He splashed water on his face, soaped up, then rinsed. The water was brown, just from his filthy hands. He sighed. Sometimes he thought he would never be truly clean again. Two months ago, dirt under his fingernails would have been a shocker. Now it seemed tattooed there.
He did his best to wash off the sweat and grime, then got dressed. He found his family sitting around the patio table. Jeff had Kay’s rapt attention. Great. As if she wasn’t stressed enough about the pulsar, now Jeff was giving her those kids to worry about.
“Doug, we’ve got to do something,” she said. “Those poor children!”
He dropped into the chair. “How much food did you get back?”
“A few jars of vegetables. A bag of potatoes. But I left them the apples.”
Doug gritted his teeth and looked at the sky. They’d worked hard for those apples. In exchange for two bags of them, the entire family had had to ride five miles to the Hortons’ orchard and spend the day harvesting the fruit. It was the Hortons’ way of maintaining the orchard while keeping up the daily drudgery of surviving. For two bags of apples, a family had to work several hours. Now they were gone.
“Doug, he says they’re all alone. Orphaned children, living there with nothing to eat.”
“I’ll believe it when I see it.”
“Good. Then let’s go,” she said.
He sat up straighter and turned his troubled eyes to his wife. “Go where?”
“To see for ourselves. Doug, if this is true, we have to do something.”
He could see in her eyes that there would be no talking her out of it. He let out a heavy breath. “All right, but I want the sheriff to go with us.”
“Dad!” Jeff said. “You can’t arrest a bunch of little kids!”
“Not to arrest them,” he said, sliding his chair back and getting up. “I want him to be there to see what’s going on with the parents. Sounds like it’s a case of neglect, maybe even child abuse. He should be aware of it.”
“Do you want me to come with you?” Jeff asked.
“No,” Doug said. “You and Deni stay here and do your chores. What’s the apartment number?”
“4B, Sandwood Place Apartments. They’re a block south of the bank, or you can cut through the woods.”
“I know where it is. When we get back, you and I are going to talk about that window you left unlocked.”
S FIRST REACTION TO THEIR FOOD BEING STOLEN HAD BEEN
pure rage. Though they often shared with their neighbors, their resources had been stretched unbearably thin. The family had shared in the work of growing the food and canning it, and they’d bartered and baked and built and babysat to stock their pantry.
But now, as she pedaled her bike to the sheriff’s department, she didn’t know who to blame. Starving children didn’t deserve her wrath. But someone must.
How she longed for the days when she could whip over to McDonald’s in her SUV and get the kids combo meals. Would those days ever return?
It wasn’t all bad, of course. Strange as it seemed, the Pulses had brought about some good. Before the outage, she’d only had a waving acquaintance with most of her neighbors. Time spent with her kids was in the car to and from soccer tournaments, baseball games, and ballet lessons. Doug was rarely home, and when he was, he was on his computer. The kids were always lost in PlayStation games or IMing their friends. She TiVo’d her favorite programs to watch at her leisure — Oprah, Dr. Phil,
and a number of sitcoms she was too ashamed to admit she watched.
Since the Pulses, so much had been different. Her lazy children were turning into hard workers who understood that if they wanted to eat they had to do their share. Their situation left no room for slackers. Over the weeks since the outage, the whole family had come to recognize the value of home as they never had before, and she’d seen Doug transformed into a new man — spending time with his kids, providing for them with his hands rather than his head.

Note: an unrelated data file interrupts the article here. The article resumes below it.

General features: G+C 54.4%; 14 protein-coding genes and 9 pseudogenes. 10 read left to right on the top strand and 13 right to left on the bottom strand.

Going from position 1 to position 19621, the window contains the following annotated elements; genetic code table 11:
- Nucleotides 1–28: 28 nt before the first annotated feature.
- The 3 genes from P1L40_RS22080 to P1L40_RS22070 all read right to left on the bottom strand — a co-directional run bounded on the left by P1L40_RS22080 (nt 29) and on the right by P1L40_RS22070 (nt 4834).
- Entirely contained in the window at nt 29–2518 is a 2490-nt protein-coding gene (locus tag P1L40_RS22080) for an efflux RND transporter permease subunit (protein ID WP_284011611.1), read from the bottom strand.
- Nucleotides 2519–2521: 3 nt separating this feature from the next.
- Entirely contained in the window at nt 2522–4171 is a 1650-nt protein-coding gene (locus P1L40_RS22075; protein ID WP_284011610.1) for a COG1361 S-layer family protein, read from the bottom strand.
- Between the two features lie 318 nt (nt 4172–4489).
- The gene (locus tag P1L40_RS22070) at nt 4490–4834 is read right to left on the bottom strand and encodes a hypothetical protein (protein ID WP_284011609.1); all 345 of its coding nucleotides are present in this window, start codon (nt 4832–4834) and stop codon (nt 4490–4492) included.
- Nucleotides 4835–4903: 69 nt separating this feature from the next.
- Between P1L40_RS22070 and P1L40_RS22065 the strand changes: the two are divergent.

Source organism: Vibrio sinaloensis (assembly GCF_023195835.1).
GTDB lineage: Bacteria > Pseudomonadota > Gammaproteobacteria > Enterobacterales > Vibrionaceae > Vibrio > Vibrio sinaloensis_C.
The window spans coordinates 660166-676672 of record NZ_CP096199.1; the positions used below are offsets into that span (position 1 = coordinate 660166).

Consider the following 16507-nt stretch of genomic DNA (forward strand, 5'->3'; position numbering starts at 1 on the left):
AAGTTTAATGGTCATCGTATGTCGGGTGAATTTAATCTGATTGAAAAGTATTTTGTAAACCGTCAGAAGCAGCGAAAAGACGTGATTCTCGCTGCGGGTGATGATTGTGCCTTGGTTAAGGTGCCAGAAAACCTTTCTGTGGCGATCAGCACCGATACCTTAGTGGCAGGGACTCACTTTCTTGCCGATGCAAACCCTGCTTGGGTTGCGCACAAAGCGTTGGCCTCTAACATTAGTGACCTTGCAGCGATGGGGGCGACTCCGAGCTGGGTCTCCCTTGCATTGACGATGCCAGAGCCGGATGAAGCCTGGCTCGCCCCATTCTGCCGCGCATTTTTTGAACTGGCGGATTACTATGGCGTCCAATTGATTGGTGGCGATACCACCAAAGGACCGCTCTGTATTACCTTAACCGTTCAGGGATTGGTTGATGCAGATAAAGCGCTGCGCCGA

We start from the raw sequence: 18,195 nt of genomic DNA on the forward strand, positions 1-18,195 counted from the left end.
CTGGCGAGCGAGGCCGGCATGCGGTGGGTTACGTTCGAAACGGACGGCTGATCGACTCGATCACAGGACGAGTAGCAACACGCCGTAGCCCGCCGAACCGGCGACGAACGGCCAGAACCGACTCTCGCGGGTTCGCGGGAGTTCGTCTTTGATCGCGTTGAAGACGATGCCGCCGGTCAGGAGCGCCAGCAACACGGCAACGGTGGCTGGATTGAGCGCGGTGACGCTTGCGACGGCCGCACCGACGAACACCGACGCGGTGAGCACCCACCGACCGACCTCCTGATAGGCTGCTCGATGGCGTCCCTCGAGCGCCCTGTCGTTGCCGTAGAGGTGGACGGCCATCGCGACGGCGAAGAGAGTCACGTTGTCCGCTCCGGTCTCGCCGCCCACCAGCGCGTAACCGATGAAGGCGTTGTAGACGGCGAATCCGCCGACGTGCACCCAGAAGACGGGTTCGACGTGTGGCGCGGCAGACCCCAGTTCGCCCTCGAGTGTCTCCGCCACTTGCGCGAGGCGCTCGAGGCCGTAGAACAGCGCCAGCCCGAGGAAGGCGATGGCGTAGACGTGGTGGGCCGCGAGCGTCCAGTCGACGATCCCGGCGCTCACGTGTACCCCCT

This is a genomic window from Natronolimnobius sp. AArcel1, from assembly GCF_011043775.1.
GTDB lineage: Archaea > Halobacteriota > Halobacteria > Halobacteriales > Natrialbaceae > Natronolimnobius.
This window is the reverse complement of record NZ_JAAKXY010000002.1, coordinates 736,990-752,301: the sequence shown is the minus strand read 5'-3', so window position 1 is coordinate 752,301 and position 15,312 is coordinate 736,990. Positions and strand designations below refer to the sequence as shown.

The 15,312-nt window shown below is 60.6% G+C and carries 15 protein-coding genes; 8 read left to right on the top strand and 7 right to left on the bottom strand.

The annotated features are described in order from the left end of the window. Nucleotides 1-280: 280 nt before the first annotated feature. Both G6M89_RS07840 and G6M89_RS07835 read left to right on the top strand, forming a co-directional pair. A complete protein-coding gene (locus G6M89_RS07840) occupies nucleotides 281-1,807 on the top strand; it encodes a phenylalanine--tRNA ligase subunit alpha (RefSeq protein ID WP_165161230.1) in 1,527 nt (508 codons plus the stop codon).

The darkness in the house at night had even become a blessing. Instead of separating to their rooms at night for their favorite but solitary activities, they now spent evenings together in one room, talking and playing games, or reading aloud under the light of the oil lamps.
Though her children still complained and plotted to get out of their work, they seemed healthier, if skinnier. Their skin glowed, now that they’d all been detoxed from their high-fat supersize diets, food additives, trans fats, and soft drinks. And the truth was, the hard work had toned her body as no Pilates class could, and made her healthier than daily aerobic workouts. Weight was no longer a problem.
Life moved at a slower, more deliberate pace, and that had profoundly affected Kay’s character as well as her family’s. No more instant gratification. The Pulses had fostered patience in all of them, and made them think more of others than themselves …
Most of the time.
Now she swung between anger and compassion at the children who’d disrupted her day.
Four children that young, living alone? It was criminal. If it was true, someone was going to pay.
Doug was quiet as he rode beside her.
“Doug, I know you’re upset about having to do this,” she said. “But imagine if something had happened to us when our kids were small, and our children were living alone.”
“Kay, you’ll see that it’s not even true. They probably lied to Jeff, playing on his sympathy. They’ve taken enough of our resources already. I don’t like that they’re taking more of our time. I have work to do.”
“But what if it’s true?”
They sailed around a corner. “That’s why we’re going, Kay. On the off-chance that it’s true.”
His attitude worried her. Though the outage had brought the family closer together, her relationship with Doug seemed more distant than ever. They rarely had a private moment, and when they did, they were so exhausted that they fell into bed and went to sleep. Intimacy had been exchanged for efficiency.
It was her fault as much as his. They were each too burdened by life to make intimate time a priority. Sometimes she longed to slip into her husband’s arms and lay her head against his chest. But his constant preoccupation dissuaded her.
They turned down the road leading to the sheriff’s office and saw Scarbrough’s van sitting out front.
“Good,” Doug said, “he’s here. Maybe he’ll give us a ride and we can make this quick.”
“He won’t give us a ride, Doug. They’ve said over and over the cars are not for personal use.”
“It’s not for our personal use,” Doug said. “We’re reporting a crime and leading him to the perpetrators.”
She sighed. “They’re not perpetrators. They’re children.”
Doug wasn’t buying it.
Carrying their bikes inside, they found Scarbrough at his desk. He heard them out, then agreed to go with them. After loading their bikes into the van, they headed for the Sandwood Place Apartments.
They pulled into the apartment complex Kay had driven past so many times in her pre-outage days. She’d hardly given it a thought. But now she saw the people loitering in their doorways or standing out on the hot pavement.